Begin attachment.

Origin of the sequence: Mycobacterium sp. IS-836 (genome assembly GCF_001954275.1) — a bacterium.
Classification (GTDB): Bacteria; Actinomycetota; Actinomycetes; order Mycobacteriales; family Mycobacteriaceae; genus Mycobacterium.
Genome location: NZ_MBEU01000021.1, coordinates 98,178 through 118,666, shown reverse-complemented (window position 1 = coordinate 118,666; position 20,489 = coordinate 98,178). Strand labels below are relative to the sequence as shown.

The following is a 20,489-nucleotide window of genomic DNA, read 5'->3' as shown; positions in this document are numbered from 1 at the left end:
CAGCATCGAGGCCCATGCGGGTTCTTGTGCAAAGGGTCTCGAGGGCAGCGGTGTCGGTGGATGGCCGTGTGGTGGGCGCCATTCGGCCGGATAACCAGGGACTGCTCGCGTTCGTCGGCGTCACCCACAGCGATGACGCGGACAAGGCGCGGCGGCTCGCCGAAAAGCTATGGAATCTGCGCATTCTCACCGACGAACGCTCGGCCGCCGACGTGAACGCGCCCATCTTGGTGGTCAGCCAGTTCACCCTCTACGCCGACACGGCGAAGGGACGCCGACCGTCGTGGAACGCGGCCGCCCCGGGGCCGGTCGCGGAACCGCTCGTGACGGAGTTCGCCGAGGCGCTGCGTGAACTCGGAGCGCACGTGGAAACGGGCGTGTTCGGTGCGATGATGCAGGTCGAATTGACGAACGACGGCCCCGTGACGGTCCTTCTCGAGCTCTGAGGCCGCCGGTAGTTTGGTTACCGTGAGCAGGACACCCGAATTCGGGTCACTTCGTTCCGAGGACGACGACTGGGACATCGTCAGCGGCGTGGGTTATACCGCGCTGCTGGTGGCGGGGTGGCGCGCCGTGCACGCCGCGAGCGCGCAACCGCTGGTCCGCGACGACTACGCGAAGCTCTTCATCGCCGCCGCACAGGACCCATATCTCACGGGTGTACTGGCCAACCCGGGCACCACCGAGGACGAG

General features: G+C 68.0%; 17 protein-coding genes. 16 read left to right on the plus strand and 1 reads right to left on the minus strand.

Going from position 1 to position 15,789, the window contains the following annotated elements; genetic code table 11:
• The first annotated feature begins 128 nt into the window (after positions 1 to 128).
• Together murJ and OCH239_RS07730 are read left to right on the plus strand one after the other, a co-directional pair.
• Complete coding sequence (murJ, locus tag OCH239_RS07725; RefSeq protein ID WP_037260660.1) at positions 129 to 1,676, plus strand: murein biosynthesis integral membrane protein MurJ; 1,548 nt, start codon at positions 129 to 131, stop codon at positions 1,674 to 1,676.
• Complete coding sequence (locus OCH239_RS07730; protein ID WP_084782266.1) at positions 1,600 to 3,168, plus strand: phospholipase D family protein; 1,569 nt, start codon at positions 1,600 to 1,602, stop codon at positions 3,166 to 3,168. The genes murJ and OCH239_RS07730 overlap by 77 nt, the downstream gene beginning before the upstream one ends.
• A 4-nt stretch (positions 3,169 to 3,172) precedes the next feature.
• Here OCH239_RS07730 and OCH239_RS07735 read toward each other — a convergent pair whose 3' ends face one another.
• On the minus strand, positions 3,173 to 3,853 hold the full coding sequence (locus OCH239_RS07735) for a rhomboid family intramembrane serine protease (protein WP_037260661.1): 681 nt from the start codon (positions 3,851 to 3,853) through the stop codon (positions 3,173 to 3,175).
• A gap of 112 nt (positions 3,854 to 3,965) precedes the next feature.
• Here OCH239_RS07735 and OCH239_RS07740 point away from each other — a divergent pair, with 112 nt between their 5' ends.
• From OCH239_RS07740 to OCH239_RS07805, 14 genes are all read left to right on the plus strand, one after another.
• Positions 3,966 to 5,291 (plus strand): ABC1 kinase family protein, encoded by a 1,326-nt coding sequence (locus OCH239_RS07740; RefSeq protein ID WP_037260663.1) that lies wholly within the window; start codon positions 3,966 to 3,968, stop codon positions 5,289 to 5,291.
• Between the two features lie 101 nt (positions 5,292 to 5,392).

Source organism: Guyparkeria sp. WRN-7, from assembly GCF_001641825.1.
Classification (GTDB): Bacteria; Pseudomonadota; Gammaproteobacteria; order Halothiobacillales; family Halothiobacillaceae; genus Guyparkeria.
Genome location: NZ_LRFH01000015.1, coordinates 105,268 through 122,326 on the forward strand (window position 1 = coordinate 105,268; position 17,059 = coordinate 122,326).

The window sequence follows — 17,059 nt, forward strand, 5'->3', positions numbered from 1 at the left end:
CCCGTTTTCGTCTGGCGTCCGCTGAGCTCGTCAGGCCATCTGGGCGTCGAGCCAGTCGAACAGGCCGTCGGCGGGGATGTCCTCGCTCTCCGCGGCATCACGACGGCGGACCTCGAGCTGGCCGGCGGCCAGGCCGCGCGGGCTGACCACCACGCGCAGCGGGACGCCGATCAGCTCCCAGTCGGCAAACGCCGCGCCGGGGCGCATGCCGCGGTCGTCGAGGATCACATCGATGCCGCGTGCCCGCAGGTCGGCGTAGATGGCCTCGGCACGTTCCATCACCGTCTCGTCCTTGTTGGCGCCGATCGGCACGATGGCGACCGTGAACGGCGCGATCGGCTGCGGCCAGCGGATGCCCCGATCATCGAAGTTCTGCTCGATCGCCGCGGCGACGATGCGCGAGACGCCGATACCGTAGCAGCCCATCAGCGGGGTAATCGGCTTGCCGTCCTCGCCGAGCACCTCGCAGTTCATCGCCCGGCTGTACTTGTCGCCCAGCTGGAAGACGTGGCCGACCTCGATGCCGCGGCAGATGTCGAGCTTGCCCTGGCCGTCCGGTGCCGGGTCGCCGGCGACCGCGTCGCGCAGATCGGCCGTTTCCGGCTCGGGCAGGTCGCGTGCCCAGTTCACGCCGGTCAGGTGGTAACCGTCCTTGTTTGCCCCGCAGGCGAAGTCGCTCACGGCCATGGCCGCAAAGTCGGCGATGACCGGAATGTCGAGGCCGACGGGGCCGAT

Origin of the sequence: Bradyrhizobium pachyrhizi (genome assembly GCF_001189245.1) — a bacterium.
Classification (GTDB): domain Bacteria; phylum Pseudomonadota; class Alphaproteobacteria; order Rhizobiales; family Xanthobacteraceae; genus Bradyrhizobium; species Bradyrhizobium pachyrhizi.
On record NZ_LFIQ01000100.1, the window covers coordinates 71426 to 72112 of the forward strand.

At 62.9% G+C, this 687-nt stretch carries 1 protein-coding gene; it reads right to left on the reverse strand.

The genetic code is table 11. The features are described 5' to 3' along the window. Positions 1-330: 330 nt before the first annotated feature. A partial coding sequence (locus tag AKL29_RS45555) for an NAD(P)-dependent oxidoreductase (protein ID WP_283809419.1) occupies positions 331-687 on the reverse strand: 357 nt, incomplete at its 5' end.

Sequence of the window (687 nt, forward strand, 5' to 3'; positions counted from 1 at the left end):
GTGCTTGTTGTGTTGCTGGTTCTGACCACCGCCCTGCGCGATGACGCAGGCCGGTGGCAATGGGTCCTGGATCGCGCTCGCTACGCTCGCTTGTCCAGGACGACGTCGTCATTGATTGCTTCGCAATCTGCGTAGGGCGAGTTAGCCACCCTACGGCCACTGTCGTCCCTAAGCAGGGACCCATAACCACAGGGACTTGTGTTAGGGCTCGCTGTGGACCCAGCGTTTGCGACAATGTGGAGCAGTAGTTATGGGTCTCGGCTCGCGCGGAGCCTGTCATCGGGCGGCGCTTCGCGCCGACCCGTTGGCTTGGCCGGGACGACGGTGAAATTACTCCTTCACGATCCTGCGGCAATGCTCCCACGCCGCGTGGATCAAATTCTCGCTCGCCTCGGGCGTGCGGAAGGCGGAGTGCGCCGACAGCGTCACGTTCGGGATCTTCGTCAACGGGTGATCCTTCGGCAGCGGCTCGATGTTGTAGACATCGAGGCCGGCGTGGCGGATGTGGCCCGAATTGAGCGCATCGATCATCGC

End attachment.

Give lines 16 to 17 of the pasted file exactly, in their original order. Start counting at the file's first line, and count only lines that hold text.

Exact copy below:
• Here OCH239_RS07735 and OCH239_RS07740 point away from each other — a divergent pair, with 112 nt between their 5' ends.
• From OCH239_RS07740 to OCH239_RS07805, 14 genes are all read left to right on the plus strand, one after another.